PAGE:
Newt Gingrich has moved to within 10 points of GOP presidential front-runner Mitt Romney in South Carolina, according to a CNN-ORC poll released Wednesday.

Gingrich's surge has cut Romney's lead in the state nearly in half in less than two weeks. The poll was conducted from Jan. 13 to Jan. 17. Gingrich roundly attacked Romney in the candidates' debate in South Carolina on Jan. 16.

Romney took 33 percent in the poll, followed by Gingrich at 23 percent, Rick Santorum at 16 percent, Ron Paul at 13 percent and Rick Perry at 6 percent.

In a CNN-ORC poll conducted earlier this month, Romney led Gingrich, who was then in third place behind Santorum, 37 percent to 18 percent.

The presidential candidates trailing Romney are furiously trying to derail the former Massachusetts governor before Saturday’s South Carolina primary, which Gingrich has called the “last chance” to stop a Romney nomination.

After victories in the Iowa caucuses and the New Hampshire primary, a win in South Carolina would go a long way to cementing the narrative that Romney is the inevitable GOP nominee.

However, the Iowa Republican party will release its audited caucus results on Thursday morning, which could possibly show that Romney, who was initially believed to have won by eight votes over Santorum, actually finished second to Santorum by a similarly slim margin.

An Iowa win by Santorum, coupled with a surprise showing by Gingrich in South Carolina, could completely change the narrative of the GOP primary, leaving Romney with only one strong victory in New Hampshire, where he owns a vacation home and which borders his home state of Massachusetts.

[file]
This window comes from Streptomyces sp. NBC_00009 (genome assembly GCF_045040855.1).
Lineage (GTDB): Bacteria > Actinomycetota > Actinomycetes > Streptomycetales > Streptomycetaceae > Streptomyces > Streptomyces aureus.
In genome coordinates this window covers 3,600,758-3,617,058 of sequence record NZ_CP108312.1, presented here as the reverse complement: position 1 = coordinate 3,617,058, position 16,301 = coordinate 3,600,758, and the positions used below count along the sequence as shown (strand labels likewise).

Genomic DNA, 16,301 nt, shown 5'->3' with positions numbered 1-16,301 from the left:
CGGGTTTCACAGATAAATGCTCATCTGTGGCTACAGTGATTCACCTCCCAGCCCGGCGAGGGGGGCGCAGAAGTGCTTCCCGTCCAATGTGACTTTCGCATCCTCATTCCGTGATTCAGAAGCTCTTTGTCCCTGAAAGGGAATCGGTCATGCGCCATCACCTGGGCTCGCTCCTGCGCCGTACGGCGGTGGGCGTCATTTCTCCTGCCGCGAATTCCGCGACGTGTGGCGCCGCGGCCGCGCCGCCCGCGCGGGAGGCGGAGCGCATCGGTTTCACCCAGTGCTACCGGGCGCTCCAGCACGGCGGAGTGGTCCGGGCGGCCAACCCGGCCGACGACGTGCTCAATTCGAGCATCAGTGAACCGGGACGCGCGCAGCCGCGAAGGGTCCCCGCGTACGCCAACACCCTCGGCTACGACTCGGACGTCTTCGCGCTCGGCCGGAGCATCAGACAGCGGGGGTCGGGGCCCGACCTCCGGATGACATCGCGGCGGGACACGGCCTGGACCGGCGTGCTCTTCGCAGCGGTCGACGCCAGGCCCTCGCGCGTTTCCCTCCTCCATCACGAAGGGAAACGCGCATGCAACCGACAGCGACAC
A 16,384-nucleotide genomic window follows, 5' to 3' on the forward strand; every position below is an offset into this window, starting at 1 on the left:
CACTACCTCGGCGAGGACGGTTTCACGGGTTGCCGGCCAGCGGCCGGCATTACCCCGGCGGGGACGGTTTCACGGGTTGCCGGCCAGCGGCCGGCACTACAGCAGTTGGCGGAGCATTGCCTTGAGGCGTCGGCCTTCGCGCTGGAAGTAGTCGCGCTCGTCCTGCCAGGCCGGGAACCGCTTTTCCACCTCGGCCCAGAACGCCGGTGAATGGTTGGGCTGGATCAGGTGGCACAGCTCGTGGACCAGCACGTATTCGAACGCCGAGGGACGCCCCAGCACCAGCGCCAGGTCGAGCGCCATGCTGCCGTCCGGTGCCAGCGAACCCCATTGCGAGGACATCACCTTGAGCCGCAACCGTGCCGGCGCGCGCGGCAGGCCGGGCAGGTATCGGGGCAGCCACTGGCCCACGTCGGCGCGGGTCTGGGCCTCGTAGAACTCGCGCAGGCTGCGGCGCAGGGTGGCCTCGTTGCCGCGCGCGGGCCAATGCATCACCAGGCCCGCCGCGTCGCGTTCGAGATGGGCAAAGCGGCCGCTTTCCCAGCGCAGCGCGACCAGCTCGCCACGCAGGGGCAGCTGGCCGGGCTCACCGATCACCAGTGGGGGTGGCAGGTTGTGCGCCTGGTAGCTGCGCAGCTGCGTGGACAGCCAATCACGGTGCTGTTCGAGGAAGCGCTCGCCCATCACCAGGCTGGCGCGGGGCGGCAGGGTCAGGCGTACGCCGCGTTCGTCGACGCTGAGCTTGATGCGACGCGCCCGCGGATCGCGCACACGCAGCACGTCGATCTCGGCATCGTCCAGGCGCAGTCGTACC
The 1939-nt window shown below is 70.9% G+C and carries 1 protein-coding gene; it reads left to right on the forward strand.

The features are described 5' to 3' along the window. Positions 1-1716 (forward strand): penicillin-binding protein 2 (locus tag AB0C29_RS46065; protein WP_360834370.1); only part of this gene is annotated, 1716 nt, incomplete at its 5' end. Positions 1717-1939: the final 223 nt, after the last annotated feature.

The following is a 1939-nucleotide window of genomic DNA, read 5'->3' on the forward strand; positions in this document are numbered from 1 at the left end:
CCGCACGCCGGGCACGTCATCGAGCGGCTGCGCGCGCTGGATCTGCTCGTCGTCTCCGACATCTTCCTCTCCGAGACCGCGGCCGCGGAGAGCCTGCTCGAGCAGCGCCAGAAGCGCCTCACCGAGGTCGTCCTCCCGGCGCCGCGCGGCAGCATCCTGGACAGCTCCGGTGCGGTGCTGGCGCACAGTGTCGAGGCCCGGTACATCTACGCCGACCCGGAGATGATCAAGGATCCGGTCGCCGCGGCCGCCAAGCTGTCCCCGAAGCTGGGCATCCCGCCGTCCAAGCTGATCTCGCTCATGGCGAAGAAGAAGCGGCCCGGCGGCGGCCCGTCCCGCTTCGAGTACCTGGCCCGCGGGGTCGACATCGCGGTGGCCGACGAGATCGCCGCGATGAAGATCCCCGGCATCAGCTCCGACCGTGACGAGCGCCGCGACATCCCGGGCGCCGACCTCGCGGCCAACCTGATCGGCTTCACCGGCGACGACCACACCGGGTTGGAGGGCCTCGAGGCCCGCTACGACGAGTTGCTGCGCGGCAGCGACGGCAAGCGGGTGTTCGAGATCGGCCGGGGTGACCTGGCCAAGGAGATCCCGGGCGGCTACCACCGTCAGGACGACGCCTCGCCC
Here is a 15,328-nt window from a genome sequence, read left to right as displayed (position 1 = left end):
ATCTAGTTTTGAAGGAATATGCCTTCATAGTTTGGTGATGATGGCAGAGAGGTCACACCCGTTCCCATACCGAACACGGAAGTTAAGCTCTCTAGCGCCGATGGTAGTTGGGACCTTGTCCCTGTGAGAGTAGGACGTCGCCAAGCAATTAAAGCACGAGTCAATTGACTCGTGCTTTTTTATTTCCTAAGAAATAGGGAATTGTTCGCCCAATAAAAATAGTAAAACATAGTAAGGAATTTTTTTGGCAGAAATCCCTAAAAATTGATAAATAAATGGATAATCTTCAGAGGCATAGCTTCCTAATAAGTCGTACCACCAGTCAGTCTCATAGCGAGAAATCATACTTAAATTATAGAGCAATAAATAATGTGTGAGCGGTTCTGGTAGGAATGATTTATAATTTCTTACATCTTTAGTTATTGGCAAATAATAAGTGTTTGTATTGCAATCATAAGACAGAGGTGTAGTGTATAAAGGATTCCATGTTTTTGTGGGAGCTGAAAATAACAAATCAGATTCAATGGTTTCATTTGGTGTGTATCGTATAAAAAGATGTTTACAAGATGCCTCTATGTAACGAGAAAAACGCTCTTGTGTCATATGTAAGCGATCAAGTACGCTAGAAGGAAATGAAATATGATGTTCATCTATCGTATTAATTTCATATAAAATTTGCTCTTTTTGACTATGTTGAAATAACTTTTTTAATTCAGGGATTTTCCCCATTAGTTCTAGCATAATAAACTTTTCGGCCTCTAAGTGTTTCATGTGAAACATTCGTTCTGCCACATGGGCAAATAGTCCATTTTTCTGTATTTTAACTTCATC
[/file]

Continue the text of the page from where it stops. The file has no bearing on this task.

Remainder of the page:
In addition, a survey from conservative polling outlet Rasmussen released Wednesday showed a Gingrich surge nationally, where he trails Romney by only 3 percent.

The Romney campaign turned its sights on the former House Speaker Wednesday in two Web ads while Romney went after Gingrich on the campaign trail.

“You know, the Speaker just the other day at the debate was talking about how he created millions of jobs when he was working with the Reagan administration. Well, he’d been in Congress two years when Ronald Reagan came to office,” Romney said. “That would be like saying 435 congressmen were all responsible for those jobs. Government doesn’t create jobs. It’s the private sector that creates jobs. Congressmen taking responsibility or taking credit for helping create jobs is like Al GoreAlbert (Al) Arnold Gore2020 Dems compete for top campaign operatives Kim Jong Un’s killer Trump trap Cuomo: 'Offshore drilling is a really, really dumb idea' MORE taking credit for the Internet.”

Gingrich on Wednesday seemed to sense the Romney campaign was aware of his newfound momentum.

"I fully expect the Romney campaign to be unendingly dirty and dishonest for the next four days because they're desperate,” Gingrich said. “They thought they could buy this. They're discovering they can't buy this."

“I think they have internal polls that show them losing,” Gingrich added.

Still, the CNN-ORC poll shows Romney maintaining a healthy lead in Florida, where the winner will take all of the state’s delegates.

Romney is polling at 43 percent in the Sunshine State, followed by Gingrich at 19 percent and Santorum at 18 percent.